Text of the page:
Post Script: Summer’s Gone – Charles Hall

 Take a journey with me…

Cover Summer's Gone

Summer’s Gone

Charles Hall

Margaret River Press

ISBN: 9780987561541

 

Description:

One short, beautiful summer of love, and then a tragedy – and the Vietnam War – will drive four friends apart.

But nothing is straightforward about what has come between them. And nothing is clear, really, until years later, when Nick goes back to where it all happened and trawls through his memory to put the pieces together.

 

Charles Hall’s novel tells a very personal story set in Australia in the rebellious days of the 60s, a decade of upheaval, when one’s own journey was intensified by the politics of the world – civil rights, feminism, drugs and, at the heart of the upheaval, the Vietnam War and conscription. It was a time of uproar on every level – families, music, film, relationships and a belief that not only did the world need changing but that ordinary people could change it…

 

 

My View:

 

This reads as an intimate, personal account of life, a coming of age story set in tumultuous times of the late 60’s early 70’s; written in the first person, it feels like the protagonist Nick/Nicko is talking directly to you, sharing his experiences, his personal growth, his relationship ups and downs… and his political thoughts.

 

Some small part of me identifies very strongly with this era (I missed being part of what became affectionately known as the psychedelic /free love/hippy era by a mere decade or so), I was a teenager challenging my own world as this comets tail was in its death throes. But I had aunts and uncles that grew up in this time and I witnessed some of their “freedoms” enviously. As a teenager with limited experience of the world I thought they were so lucky. I love/d the music, the fashion (the wide, wide legged flairs) peace signs on jeans, necklaces, bracelets, denim was king, bold blue eyeshadows and big eyes, big hair, fun…passion, the beginnings of feminism and the rise of equal opportunity. I was too naïve to appreciate that all this “freedom” came with a cost – the threat of conscription was very real, I found it incredulous that conscientious objectors were thrown in jail, no freedom of expression, personal rights here. The sexual revolution came at a high cost too – for some women the cost of not having freely available, stigma free contraception meant experiencing the backyard abortionists – some did not survive this experience. Attitudes and laws had not caught up with this new culture of freedom the 70’s rushed to embrace. And yet it had an appeal, a romance, an image of youth and freedom that I found intoxicating. Hall’s protagonists’ cleverly lead us through these tumultuous times, showing all sides of this revolution.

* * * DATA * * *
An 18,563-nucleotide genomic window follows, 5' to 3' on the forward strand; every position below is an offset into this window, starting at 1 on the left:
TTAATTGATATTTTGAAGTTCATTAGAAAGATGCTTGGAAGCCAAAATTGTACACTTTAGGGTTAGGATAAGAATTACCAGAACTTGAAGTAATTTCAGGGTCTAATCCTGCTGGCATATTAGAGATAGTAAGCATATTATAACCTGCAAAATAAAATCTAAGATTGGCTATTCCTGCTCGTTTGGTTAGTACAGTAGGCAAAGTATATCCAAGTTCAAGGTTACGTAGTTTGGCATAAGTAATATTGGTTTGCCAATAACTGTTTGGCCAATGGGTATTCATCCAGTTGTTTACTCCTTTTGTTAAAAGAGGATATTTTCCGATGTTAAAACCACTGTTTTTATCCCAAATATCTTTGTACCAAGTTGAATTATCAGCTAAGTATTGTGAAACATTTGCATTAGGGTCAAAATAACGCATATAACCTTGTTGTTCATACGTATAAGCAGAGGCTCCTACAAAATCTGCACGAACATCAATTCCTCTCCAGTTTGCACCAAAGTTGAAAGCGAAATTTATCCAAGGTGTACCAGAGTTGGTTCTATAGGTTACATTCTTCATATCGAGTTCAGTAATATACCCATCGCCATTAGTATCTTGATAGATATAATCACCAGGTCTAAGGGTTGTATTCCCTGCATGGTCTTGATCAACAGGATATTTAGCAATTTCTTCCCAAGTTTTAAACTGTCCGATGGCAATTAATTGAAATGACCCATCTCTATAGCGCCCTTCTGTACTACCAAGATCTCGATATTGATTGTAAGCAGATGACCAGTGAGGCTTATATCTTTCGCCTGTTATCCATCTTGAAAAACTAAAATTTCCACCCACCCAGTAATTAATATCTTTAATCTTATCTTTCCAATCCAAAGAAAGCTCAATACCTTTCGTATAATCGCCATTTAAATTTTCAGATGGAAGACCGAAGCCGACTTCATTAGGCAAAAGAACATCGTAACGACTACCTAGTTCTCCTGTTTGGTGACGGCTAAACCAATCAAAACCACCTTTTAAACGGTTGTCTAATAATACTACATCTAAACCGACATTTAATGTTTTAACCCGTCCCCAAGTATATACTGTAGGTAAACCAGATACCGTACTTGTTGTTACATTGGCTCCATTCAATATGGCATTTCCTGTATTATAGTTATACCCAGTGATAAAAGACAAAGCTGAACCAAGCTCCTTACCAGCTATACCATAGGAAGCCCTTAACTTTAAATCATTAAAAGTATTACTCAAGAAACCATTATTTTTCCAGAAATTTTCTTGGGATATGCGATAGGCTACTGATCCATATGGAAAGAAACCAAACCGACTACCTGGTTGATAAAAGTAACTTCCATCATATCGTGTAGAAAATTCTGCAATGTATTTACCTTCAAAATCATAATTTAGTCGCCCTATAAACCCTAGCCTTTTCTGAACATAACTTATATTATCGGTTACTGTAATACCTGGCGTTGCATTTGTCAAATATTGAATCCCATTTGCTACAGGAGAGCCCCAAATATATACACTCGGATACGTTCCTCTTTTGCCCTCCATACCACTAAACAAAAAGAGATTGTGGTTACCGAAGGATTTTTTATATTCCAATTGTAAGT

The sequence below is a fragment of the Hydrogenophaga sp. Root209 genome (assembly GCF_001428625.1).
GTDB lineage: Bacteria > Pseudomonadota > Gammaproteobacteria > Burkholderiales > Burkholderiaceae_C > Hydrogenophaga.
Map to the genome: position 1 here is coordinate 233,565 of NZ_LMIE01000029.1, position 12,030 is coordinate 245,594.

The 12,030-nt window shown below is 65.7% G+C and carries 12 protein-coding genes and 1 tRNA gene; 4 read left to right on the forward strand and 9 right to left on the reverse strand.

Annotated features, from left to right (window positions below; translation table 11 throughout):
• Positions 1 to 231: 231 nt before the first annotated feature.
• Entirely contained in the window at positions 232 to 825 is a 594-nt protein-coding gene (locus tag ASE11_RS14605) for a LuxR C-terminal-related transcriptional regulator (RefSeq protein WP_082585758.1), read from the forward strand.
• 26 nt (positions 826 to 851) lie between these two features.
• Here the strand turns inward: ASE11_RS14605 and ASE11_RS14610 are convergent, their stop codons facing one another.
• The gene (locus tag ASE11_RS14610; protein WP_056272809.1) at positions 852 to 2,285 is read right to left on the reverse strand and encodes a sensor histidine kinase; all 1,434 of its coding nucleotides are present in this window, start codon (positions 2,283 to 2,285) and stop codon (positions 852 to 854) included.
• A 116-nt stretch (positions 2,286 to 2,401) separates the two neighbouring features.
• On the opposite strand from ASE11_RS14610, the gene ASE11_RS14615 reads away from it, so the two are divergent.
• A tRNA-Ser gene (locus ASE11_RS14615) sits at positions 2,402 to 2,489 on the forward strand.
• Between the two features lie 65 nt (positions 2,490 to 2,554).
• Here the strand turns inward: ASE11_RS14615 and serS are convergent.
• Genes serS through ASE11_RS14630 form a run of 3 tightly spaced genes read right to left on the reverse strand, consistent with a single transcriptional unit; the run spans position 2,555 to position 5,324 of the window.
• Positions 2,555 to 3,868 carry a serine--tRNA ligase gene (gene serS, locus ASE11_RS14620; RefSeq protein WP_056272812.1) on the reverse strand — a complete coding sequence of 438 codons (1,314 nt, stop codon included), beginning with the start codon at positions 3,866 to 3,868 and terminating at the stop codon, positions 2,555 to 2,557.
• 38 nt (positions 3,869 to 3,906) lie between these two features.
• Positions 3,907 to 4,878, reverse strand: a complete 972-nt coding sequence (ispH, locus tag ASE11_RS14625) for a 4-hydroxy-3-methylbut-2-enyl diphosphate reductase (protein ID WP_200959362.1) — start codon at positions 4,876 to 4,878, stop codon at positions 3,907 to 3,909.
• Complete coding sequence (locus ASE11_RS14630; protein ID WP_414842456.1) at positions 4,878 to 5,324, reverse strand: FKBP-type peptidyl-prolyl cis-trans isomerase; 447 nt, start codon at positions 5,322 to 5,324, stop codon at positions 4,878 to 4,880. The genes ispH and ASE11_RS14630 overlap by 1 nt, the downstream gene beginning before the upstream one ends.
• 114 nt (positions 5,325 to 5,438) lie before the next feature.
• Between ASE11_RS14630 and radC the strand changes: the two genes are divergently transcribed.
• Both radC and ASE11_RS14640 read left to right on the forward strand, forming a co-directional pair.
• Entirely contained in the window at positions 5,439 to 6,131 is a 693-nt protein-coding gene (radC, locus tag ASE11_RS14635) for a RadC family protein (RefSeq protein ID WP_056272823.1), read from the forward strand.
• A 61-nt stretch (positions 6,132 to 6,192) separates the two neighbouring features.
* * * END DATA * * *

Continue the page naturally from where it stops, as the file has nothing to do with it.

Hall’s’ characters are very likable – Nick/Nicko, Helen, Alison and Uncle Clem all demonstrate those wonderful characteristics we as Australians love to identify with; the battlers, the free spirits, the larrikins, the hard workers…people who made their own opportunities…even the “bad guy” Mitch has elements of likeableness that you can’t ignore – he volunteered to serve his country – Australians are big on patriotism, he came back wounded and experiencing Post Traumatic Shock – Australians pride themselves on their empathy. Great casting here.

 

The settings and locations were very real to me. I recognised some of the flats, the shared houses, the op shop furniture and barely going first cars. I am sure that aside from the huge hike in rents some of these places haven’t changed very much at all. The trips across the Nullarbor – a few towns have grown, a few have disappeared but the journey, the excitement of making that crossing to a brave new world is still exhilarating (especially if you live in Perth and travel eastwards rather than the other way).

 

There is so much in the book to enjoy. There is so much nostalgia; I loved this book with its simple, easy to read style that talks to you like you are a best friend. The narrative is complex yet innocently beguiling at the same time. It is a coming of age and a personal story, an Australian story, spoken in the colloquial; laconic, blokey yet peppered with insight and self-awareness. And it is a tragedy – on some many levels. Read this and take the journey back to a different time, read with your eyes wide open.

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10 thoughts on “Post Script: Summer’s Gone – Charles Hall

  1. It sounds like a really interesting combination of historical novel, coming-of-age, and almost slice-of-life, too, Carol. And what a tumultuous, powerful time it was, too, wasn’t it? I’m glad you enjoyed this one.

    • This was an exciting/tumultuous period Margot – I imagine it must have been in the US too? I imagine the flower power/hippie/make love not war/psychedelic movement/beginning of feminist action, was an even bigger moment in the US than in Australia? Or did I watch too much tv?

  2. Another must read to add to my list!
    Just a little girl during the 60s, when the hippie/free love movement was exploding around me, everything about that generation fascinated me.

    • Anne – it was the same for me – I love the music from that time, the fashion, the choices that were opening up…I still wish I could find some “flares” today – I recall receiving some hand me down white flares with the widest flare -ever – with a peace sign inked on the thigh, cheese cloth tops with white collars, and what we called “Indian beads” strands of the beads we roped round and round our necks…

  3. Pingback: Summer’s Gone – Charles Hall Book Tour | Reading, Writing and Riesling

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